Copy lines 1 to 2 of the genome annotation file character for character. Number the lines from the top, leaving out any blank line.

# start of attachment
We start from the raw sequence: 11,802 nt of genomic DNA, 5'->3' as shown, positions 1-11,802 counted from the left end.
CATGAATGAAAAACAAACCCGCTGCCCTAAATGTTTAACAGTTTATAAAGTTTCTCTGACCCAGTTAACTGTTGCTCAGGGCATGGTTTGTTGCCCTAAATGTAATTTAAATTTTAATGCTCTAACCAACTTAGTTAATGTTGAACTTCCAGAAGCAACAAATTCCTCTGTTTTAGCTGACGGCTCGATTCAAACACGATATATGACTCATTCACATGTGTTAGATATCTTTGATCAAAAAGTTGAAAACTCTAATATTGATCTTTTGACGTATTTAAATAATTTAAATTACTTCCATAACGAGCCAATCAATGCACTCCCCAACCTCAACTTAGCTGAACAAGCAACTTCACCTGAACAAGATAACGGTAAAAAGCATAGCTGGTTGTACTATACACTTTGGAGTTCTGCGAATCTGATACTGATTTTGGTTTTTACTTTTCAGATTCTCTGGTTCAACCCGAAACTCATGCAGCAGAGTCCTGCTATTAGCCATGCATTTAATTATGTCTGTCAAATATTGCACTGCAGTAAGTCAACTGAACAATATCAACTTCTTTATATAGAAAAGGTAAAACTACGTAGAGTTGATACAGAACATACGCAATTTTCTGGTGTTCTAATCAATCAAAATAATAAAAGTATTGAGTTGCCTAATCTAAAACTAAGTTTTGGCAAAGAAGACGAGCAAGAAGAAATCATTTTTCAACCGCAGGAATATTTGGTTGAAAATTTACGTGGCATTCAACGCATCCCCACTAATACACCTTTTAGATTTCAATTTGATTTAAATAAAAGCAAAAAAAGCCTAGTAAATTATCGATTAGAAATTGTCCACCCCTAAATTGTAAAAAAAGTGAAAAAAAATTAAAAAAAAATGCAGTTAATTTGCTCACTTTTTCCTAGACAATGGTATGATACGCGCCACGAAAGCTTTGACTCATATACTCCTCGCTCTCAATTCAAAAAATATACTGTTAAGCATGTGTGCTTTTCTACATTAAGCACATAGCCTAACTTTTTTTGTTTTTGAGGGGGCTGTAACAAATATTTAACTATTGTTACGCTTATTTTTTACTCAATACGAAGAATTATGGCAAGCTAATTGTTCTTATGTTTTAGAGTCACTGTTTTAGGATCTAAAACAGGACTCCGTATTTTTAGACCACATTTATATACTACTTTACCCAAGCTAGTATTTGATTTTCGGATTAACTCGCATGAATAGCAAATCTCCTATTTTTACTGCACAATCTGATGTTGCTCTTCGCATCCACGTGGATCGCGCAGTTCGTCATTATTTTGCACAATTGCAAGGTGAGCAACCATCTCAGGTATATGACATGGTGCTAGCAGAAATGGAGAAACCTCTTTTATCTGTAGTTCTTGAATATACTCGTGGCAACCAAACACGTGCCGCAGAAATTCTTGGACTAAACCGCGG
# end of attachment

We start from the raw sequence: 11,802 nt of genomic DNA, 5'->3' as shown, positions 1-11,802 counted from the left end.
CATGAATGAAAAACAAACCCGCTGCCCTAAATGTTTAACAGTTTATAAAGTTTCTCTGACCCAGTTAACTGTTGCTCAGGGCATGGTTTGTTGCCCTAAATGTAATTTAAATTTTAATGCTCTAACCAACTTAGTTAATGTTGAACTTCCAGAAGCAACAAATTCCTCTGTTTTAGCTGACGGCTCGATTCAAACACGATATATGACTCATTCACATGTGTTAGATATCTTTGATCAAAAAGTTGAAAACTCTAATATTGATCTTTTGACGTATTTAAATAATTTAAATTACTTCCATAACGAGCCAATCAATGCACTCCCCAACCTCAACTTAGCTGAACAAGCAACTTCACCTGAACAAGATAACGGTAAAAAGCATAGCTGGTTGTACTATACACTTTGGAGTTCTGCGAATCTGATACTGATTTTGGTTTTTACTTTTCAGATTCTCTGGTTCAACCCGAAACTCATGCAGCAGAGTCCTGCTATTAGCCATGCATTTAATTATGTCTGTCAAATATTGCACTGCAGTAAGTCAACTGAACAATATCAACTTCTTTATATAGAAAAGGTAAAACTACGTAGAGTTGATACAGAACATACGCAATTTTCTGGTGTTCTAATCAATCAAAATAATAAAAGTATTGAGTTGCCTAATCTAAAACTAAGTTTTGGCAAAGAAGACGAGCAAGAAGAAATCATTTTTCAACCGCAGGAATATTTGGTTGAAAATTTACGTGGCATTCAACGCATCCCCACTAATACACCTTTTAGATTTCAATTTGATTTAAATAAAAGCAAAAAAAGCCTAGTAAATTATCGATTAGAAATTGTCCACCCCTAAATTGTAAAAAAAGTGAAAAAAAATTAAAAAAAAATGCAGTTAATTTGCTCACTTTTTCCTAGACAATGGTATGATACGCGCCACGAAAGCTTTGACTCATATACTCCTCGCTCTCAATTCAAAAAATATACTGTTAAGCATGTGTGCTTTTCTACATTAAGCACATAGCCTAACTTTTTTTGTTTTTGAGGGGGCTGTAACAAATATTTAACTATTGTTACGCTTATTTTTTACTCAATACGAAGAATTATGGCAAGCTAATTGTTCTTATGTTTTAGAGTCACTGTTTTAGGATCTAAAACAGGACTCCGTATTTTTAGACCACATTTATATACTACTTTACCCAAGCTAGTATTTGATTTTCGGATTAACTCGCATGAATAGCAAATCTCCTATTTTTACTGCACAATCTGATGTTGCTCTTCGCATCCACGTGGATCGCGCAGTTCGTCATTATTTTGCACAATTGCAAGGTGAGCAACCATCTCAGGTATATGACATGGTGCTAGCAGAAATGGAGAAACCTCTTTTATCTGTAGTTCTTGAATATACTCGTGGCAACCAAACACGTGCCGCAGAAATTCTTGGACTAAACCGCGG